As someone who has been on the inside of jury trials and numerous other criminal proceedings over the past decade, I know that it is most often folly to attempt to pass judgement on a case that one has not been a part of it. But I am going to go ahead and pitch in my two cents on the Johannes Mehserle trial anyway.
Mehserle was convicted July 8 of involuntary manslaughter in the death of Oscar Grant. Mehserle, a transit officer for the Bay Area Rapid Transit District (BART), pulled out his firearm and shot Grant once in the back, as Grant lay prone on the ground, mostly under the control of a fellow officer. Mehserle’s defense was that he had meant to fire his taser at Grant, not his .40 caliber handgun.
Grant was one of several celebrants pulled from a BART train at Oakland’s Fruitvale Station on suspicion of fighting and generally acting Wrongly in the early morning hours of New Year’s Day. According to witness statements and cell-phone videos, prior to being shot and killed by Mehserle, Grant was assaulted by BART officer Tony Pirone and possibly another officer: punched in the face several times, thrown against a wall, kneed in the face, and condemned as a “bitch-ass nigger.”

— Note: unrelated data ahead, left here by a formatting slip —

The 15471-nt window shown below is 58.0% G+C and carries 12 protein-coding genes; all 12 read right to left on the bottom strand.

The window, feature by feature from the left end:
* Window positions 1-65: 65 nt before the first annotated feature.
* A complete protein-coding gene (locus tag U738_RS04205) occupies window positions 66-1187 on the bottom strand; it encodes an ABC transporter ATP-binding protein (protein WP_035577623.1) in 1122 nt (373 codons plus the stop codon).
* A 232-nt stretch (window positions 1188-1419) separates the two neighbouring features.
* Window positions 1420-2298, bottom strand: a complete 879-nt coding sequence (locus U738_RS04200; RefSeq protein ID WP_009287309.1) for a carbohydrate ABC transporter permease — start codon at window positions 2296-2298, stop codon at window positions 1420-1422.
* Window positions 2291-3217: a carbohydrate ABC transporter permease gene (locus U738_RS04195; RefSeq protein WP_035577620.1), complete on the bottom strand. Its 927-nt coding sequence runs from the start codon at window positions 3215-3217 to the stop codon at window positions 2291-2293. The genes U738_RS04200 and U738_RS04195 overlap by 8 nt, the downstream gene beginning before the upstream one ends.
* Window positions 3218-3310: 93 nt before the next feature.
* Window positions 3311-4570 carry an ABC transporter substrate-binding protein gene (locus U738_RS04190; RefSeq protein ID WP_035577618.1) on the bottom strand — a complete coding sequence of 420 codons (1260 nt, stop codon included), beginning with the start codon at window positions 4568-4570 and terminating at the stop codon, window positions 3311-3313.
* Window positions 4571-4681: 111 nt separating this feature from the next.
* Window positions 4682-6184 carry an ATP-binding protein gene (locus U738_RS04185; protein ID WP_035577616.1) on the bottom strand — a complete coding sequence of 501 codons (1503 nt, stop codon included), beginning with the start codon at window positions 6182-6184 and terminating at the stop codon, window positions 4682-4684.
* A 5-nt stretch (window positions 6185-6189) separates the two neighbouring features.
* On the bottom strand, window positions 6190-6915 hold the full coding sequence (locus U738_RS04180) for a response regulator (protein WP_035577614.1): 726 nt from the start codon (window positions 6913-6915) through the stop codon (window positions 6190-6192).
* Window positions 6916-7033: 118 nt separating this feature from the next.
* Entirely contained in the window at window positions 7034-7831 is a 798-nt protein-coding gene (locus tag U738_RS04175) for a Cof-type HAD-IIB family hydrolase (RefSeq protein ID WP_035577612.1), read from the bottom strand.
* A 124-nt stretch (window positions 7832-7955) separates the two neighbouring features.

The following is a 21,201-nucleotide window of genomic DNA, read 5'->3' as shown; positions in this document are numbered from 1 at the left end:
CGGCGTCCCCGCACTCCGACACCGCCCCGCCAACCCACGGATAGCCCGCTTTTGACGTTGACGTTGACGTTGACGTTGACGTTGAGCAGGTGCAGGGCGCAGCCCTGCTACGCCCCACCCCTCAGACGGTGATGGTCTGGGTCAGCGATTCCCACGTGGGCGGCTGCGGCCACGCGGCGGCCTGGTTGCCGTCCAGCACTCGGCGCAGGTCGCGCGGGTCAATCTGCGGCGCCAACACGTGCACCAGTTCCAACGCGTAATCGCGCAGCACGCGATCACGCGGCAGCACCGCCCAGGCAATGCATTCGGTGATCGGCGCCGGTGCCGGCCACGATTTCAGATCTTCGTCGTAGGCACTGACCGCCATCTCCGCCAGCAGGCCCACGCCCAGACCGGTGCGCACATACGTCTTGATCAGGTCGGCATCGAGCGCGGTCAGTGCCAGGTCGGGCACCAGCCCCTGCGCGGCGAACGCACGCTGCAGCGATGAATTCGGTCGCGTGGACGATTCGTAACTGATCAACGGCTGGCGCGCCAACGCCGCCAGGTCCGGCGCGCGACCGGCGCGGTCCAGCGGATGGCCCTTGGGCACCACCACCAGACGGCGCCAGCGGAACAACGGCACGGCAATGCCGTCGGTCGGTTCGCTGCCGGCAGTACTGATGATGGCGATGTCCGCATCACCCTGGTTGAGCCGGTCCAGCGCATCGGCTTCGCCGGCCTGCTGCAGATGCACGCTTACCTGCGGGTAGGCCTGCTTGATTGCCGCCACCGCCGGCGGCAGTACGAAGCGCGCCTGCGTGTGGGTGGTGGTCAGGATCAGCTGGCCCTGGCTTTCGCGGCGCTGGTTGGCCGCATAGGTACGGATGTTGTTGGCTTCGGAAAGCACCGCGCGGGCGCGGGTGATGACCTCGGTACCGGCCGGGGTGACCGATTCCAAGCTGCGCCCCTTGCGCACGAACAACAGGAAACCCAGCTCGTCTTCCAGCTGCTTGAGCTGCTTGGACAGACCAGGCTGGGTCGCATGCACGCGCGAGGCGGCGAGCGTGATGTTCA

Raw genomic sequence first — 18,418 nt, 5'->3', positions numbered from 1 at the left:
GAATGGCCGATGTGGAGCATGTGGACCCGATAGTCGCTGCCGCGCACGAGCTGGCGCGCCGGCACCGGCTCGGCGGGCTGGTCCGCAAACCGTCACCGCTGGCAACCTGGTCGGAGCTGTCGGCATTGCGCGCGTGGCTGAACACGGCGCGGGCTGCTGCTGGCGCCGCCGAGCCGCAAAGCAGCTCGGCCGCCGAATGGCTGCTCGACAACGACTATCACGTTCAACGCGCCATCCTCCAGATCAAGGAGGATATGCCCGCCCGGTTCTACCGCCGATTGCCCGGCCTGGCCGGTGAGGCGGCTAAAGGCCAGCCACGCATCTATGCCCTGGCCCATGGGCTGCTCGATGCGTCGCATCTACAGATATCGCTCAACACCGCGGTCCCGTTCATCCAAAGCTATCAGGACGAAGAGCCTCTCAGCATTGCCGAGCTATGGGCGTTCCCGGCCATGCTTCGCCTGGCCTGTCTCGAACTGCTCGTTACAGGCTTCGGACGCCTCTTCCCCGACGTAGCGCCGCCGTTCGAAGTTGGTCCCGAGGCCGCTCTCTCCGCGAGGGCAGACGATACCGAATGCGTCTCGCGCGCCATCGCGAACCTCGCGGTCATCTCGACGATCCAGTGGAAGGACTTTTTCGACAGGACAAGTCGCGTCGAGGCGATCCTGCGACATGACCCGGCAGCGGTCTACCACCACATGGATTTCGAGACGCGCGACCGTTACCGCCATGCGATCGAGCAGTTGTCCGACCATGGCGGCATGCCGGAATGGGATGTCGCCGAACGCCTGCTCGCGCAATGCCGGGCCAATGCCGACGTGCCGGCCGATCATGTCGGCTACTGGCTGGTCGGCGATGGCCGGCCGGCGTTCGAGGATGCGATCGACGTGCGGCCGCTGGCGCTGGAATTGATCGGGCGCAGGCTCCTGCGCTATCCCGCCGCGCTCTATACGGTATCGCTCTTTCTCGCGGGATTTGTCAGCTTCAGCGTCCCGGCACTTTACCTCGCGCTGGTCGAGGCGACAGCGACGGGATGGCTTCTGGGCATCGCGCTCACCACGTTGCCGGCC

After Mehserle fired the shot that killed him, Grant said, “You shot me! I got a four-year-old daughter.” He died seven hours later.
Following the presentation of evidence in the one-month trial, Judge Robert Perry ruled that the prosecution had not presented sufficient evidence to justify submitting instructions to the jury on first-degree murder. The judge instead instructed the jury that it could find Mehserle guilty of second-degree murder, voluntary manslaughter, or involuntary manslaughter. It could also vote to acquit.